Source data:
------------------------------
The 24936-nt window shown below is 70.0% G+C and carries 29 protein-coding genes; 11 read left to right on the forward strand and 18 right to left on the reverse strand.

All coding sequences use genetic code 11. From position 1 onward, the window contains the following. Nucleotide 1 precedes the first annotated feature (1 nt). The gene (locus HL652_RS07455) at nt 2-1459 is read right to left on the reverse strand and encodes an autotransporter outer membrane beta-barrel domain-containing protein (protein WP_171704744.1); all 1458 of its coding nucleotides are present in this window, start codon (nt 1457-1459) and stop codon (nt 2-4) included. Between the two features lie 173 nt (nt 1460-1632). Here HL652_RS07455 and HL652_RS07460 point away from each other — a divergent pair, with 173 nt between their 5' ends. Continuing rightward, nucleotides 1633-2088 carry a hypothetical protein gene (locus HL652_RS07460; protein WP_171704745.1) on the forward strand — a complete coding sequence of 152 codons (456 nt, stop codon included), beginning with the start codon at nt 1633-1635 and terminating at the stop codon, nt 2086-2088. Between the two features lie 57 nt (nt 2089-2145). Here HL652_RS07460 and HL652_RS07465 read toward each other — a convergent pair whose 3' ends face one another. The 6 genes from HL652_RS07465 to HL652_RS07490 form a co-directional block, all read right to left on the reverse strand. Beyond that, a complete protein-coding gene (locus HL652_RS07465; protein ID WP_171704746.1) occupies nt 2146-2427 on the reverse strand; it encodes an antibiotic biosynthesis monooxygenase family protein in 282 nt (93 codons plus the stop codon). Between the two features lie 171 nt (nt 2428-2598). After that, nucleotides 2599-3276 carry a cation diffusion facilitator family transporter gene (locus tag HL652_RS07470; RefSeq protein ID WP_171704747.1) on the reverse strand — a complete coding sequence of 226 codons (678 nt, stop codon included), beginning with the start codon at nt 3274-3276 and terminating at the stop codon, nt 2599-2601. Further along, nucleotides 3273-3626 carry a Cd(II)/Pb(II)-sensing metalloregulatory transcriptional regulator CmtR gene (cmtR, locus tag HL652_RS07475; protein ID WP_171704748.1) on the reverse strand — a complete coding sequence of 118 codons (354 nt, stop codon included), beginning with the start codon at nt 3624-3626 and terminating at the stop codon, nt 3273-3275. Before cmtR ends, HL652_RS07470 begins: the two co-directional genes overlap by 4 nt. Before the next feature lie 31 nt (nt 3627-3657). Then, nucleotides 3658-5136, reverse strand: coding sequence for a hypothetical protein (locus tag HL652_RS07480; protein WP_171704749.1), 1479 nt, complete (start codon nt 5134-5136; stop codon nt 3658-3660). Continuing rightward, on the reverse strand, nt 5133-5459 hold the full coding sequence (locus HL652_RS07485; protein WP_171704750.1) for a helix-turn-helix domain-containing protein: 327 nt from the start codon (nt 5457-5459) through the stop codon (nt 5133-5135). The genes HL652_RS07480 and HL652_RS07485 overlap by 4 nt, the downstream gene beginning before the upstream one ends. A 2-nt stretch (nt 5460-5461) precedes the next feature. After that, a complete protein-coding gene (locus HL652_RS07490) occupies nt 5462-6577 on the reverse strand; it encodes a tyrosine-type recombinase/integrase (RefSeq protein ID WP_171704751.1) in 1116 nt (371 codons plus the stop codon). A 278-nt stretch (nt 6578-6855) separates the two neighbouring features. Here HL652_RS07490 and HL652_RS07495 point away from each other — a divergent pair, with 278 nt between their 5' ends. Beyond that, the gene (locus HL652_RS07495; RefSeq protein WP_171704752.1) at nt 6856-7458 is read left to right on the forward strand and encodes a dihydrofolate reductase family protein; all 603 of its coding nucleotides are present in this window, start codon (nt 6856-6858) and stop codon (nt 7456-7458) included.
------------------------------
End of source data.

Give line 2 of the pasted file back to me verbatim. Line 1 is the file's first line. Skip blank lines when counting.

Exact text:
All coding sequences use genetic code 11. From position 1 onward, the window contains the following. Nucleotide 1 precedes the first annotated feature (1 nt). The gene (locus HL652_RS07455) at nt 2-1459 is read right to left on the reverse strand and encodes an autotransporter outer membrane beta-barrel domain-containing protein (protein WP_171704744.1); all 1458 of its coding nucleotides are present in this window, start codon (nt 1457-1459) and stop codon (nt 2-4) included. Between the two features lie 173 nt (nt 1460-1632). Here HL652_RS07455 and HL652_RS07460 point away from each other — a divergent pair, with 173 nt between their 5' ends. Continuing rightward, nucleotides 1633-2088 carry a hypothetical protein gene (locus HL652_RS07460; protein WP_171704745.1) on the forward strand — a complete coding sequence of 152 codons (456 nt, stop codon included), beginning with the start codon at nt 1633-1635 and terminating at the stop codon, nt 2086-2088. Between the two features lie 57 nt (nt 2089-2145). Here HL652_RS07460 and HL652_RS07465 read toward each other — a convergent pair whose 3' ends face one another. The 6 genes from HL652_RS07465 to HL652_RS07490 form a co-directional block, all read right to left on the reverse strand. Beyond that, a complete protein-coding gene (locus HL652_RS07465; protein ID WP_171704746.1) occupies nt 2146-2427 on the reverse strand; it encodes an antibiotic biosynthesis monooxygenase family protein in 282 nt (93 codons plus the stop codon). Between the two features lie 171 nt (nt 2428-2598). After that, nucleotides 2599-3276 carry a cation diffusion facilitator family transporter gene (locus tag HL652_RS07470; RefSeq protein ID WP_171704747.1) on the reverse strand — a complete coding sequence of 226 codons (678 nt, stop codon included), beginning with the start codon at nt 3274-3276 and terminating at the stop codon, nt 2599-2601. Further along, nucleotides 3273-3626 carry a Cd(II)/Pb(II)-sensing metalloregulatory transcriptional regulator CmtR gene (cmtR, locus tag HL652_RS07475; protein ID WP_171704748.1) on the reverse strand — a complete coding sequence of 118 codons (354 nt, stop codon included), beginning with the start codon at nt 3624-3626 and terminating at the stop codon, nt 3273-3275. Before cmtR ends, HL652_RS07470 begins: the two co-directional genes overlap by 4 nt. Before the next feature lie 31 nt (nt 3627-3657). Then, nucleotides 3658-5136, reverse strand: coding sequence for a hypothetical protein (locus tag HL652_RS07480; protein WP_171704749.1), 1479 nt, complete (start codon nt 5134-5136; stop codon nt 3658-3660). Continuing rightward, on the reverse strand, nt 5133-5459 hold the full coding sequence (locus HL652_RS07485; protein WP_171704750.1) for a helix-turn-helix domain-containing protein: 327 nt from the start codon (nt 5457-5459) through the stop codon (nt 5133-5135). The genes HL652_RS07480 and HL652_RS07485 overlap by 4 nt, the downstream gene beginning before the upstream one ends. A 2-nt stretch (nt 5460-5461) precedes the next feature. After that, a complete protein-coding gene (locus HL652_RS07490) occupies nt 5462-6577 on the reverse strand; it encodes a tyrosine-type recombinase/integrase (RefSeq protein ID WP_171704751.1) in 1116 nt (371 codons plus the stop codon). A 278-nt stretch (nt 6578-6855) separates the two neighbouring features. Here HL652_RS07490 and HL652_RS07495 point away from each other — a divergent pair, with 278 nt between their 5' ends. Beyond that, the gene (locus HL652_RS07495; RefSeq protein WP_171704752.1) at nt 6856-7458 is read left to right on the forward strand and encodes a dihydrofolate reductase family protein; all 603 of its coding nucleotides are present in this window, start codon (nt 6856-6858) and stop codon (nt 7456-7458) included.